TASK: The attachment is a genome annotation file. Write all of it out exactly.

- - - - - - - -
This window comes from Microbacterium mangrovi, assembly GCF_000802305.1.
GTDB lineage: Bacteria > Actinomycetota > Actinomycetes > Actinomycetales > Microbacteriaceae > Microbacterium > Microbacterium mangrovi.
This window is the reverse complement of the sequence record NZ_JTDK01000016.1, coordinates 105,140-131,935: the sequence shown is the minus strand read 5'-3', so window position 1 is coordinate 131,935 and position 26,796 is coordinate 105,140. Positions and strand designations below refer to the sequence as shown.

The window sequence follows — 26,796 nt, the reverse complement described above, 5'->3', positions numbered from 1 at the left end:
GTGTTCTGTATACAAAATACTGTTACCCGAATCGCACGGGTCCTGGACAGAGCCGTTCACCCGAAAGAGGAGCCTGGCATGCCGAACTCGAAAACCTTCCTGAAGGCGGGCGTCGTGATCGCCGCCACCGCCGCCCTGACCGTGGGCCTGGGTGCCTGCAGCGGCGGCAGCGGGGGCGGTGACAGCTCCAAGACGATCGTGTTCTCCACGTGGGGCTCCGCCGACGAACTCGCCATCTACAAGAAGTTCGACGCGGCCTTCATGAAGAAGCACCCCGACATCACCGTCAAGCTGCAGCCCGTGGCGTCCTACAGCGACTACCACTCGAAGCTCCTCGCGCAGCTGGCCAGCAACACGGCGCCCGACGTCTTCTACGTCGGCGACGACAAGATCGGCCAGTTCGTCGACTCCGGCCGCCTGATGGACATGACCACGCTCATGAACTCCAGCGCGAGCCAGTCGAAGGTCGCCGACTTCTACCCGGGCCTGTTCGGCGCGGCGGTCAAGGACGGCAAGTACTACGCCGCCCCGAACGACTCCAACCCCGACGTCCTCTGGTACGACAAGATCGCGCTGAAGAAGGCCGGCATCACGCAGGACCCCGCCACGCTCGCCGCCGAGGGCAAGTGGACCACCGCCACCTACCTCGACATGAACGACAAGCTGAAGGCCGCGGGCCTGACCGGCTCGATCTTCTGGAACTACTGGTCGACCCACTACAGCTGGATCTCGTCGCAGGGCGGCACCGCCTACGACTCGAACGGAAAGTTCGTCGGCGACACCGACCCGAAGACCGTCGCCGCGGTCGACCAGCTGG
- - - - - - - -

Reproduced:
This window comes from Microbacterium mangrovi, assembly GCF_000802305.1.
GTDB lineage: Bacteria > Actinomycetota > Actinomycetes > Actinomycetales > Microbacteriaceae > Microbacterium > Microbacterium mangrovi.
This window is the reverse complement of the sequence record NZ_JTDK01000016.1, coordinates 105,140-131,935: the sequence shown is the minus strand read 5'-3', so window position 1 is coordinate 131,935 and position 26,796 is coordinate 105,140. Positions and strand designations below refer to the sequence as shown.

The window sequence follows — 26,796 nt, the reverse complement described above, 5'->3', positions numbered from 1 at the left end:
GTGTTCTGTATACAAAATACTGTTACCCGAATCGCACGGGTCCTGGACAGAGCCGTTCACCCGAAAGAGGAGCCTGGCATGCCGAACTCGAAAACCTTCCTGAAGGCGGGCGTCGTGATCGCCGCCACCGCCGCCCTGACCGTGGGCCTGGGTGCCTGCAGCGGCGGCAGCGGGGGCGGTGACAGCTCCAAGACGATCGTGTTCTCCACGTGGGGCTCCGCCGACGAACTCGCCATCTACAAGAAGTTCGACGCGGCCTTCATGAAGAAGCACCCCGACATCACCGTCAAGCTGCAGCCCGTGGCGTCCTACAGCGACTACCACTCGAAGCTCCTCGCGCAGCTGGCCAGCAACACGGCGCCCGACGTCTTCTACGTCGGCGACGACAAGATCGGCCAGTTCGTCGACTCCGGCCGCCTGATGGACATGACCACGCTCATGAACTCCAGCGCGAGCCAGTCGAAGGTCGCCGACTTCTACCCGGGCCTGTTCGGCGCGGCGGTCAAGGACGGCAAGTACTACGCCGCCCCGAACGACTCCAACCCCGACGTCCTCTGGTACGACAAGATCGCGCTGAAGAAGGCCGGCATCACGCAGGACCCCGCCACGCTCGCCGCCGAGGGCAAGTGGACCACCGCCACCTACCTCGACATGAACGACAAGCTGAAGGCCGCGGGCCTGACCGGCTCGATCTTCTGGAACTACTGGTCGACCCACTACAGCTGGATCTCGTCGCAGGGCGGCACCGCCTACGACTCGAACGGAAAGTTCGTCGGCGACACCGACCCGAAGACCGTCGCCGCGGTCGACCAGCTGG